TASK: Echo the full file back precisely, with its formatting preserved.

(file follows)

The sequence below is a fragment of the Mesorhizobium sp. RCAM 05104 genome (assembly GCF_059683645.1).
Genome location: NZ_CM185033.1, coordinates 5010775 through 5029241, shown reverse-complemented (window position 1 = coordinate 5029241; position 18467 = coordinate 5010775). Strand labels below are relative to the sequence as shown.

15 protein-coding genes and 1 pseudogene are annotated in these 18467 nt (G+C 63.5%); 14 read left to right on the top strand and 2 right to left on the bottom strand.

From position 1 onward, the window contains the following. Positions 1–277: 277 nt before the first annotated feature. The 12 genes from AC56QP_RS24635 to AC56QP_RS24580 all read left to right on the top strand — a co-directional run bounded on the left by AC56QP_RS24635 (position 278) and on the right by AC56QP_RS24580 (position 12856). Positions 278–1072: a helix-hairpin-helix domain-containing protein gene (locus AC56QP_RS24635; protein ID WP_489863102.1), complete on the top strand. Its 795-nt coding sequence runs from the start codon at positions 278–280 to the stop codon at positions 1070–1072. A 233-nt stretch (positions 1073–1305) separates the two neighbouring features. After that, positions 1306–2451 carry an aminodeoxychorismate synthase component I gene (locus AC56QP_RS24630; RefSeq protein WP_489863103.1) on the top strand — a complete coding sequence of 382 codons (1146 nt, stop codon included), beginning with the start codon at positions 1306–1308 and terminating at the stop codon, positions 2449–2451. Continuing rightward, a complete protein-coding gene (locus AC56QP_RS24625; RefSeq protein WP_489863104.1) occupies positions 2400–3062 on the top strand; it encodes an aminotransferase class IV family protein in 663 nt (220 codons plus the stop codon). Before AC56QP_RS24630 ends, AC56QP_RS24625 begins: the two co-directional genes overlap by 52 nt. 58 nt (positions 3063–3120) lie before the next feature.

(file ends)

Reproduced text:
The sequence below is a fragment of the Mesorhizobium sp. RCAM 05104 genome (assembly GCF_059683645.1).
Genome location: NZ_CM185033.1, coordinates 5010775 through 5029241, shown reverse-complemented (window position 1 = coordinate 5029241; position 18467 = coordinate 5010775). Strand labels below are relative to the sequence as shown.

15 protein-coding genes and 1 pseudogene are annotated in these 18467 nt (G+C 63.5%); 14 read left to right on the top strand and 2 right to left on the bottom strand.

From position 1 onward, the window contains the following. Positions 1–277: 277 nt before the first annotated feature. The 12 genes from AC56QP_RS24635 to AC56QP_RS24580 all read left to right on the top strand — a co-directional run bounded on the left by AC56QP_RS24635 (position 278) and on the right by AC56QP_RS24580 (position 12856). Positions 278–1072: a helix-hairpin-helix domain-containing protein gene (locus AC56QP_RS24635; protein ID WP_489863102.1), complete on the top strand. Its 795-nt coding sequence runs from the start codon at positions 278–280 to the stop codon at positions 1070–1072. A 233-nt stretch (positions 1073–1305) separates the two neighbouring features. After that, positions 1306–2451 carry an aminodeoxychorismate synthase component I gene (locus AC56QP_RS24630; RefSeq protein WP_489863103.1) on the top strand — a complete coding sequence of 382 codons (1146 nt, stop codon included), beginning with the start codon at positions 1306–1308 and terminating at the stop codon, positions 2449–2451. Continuing rightward, a complete protein-coding gene (locus AC56QP_RS24625; RefSeq protein WP_489863104.1) occupies positions 2400–3062 on the top strand; it encodes an aminotransferase class IV family protein in 663 nt (220 codons plus the stop codon). Before AC56QP_RS24630 ends, AC56QP_RS24625 begins: the two co-directional genes overlap by 52 nt. 58 nt (positions 3063–3120) lie before the next feature.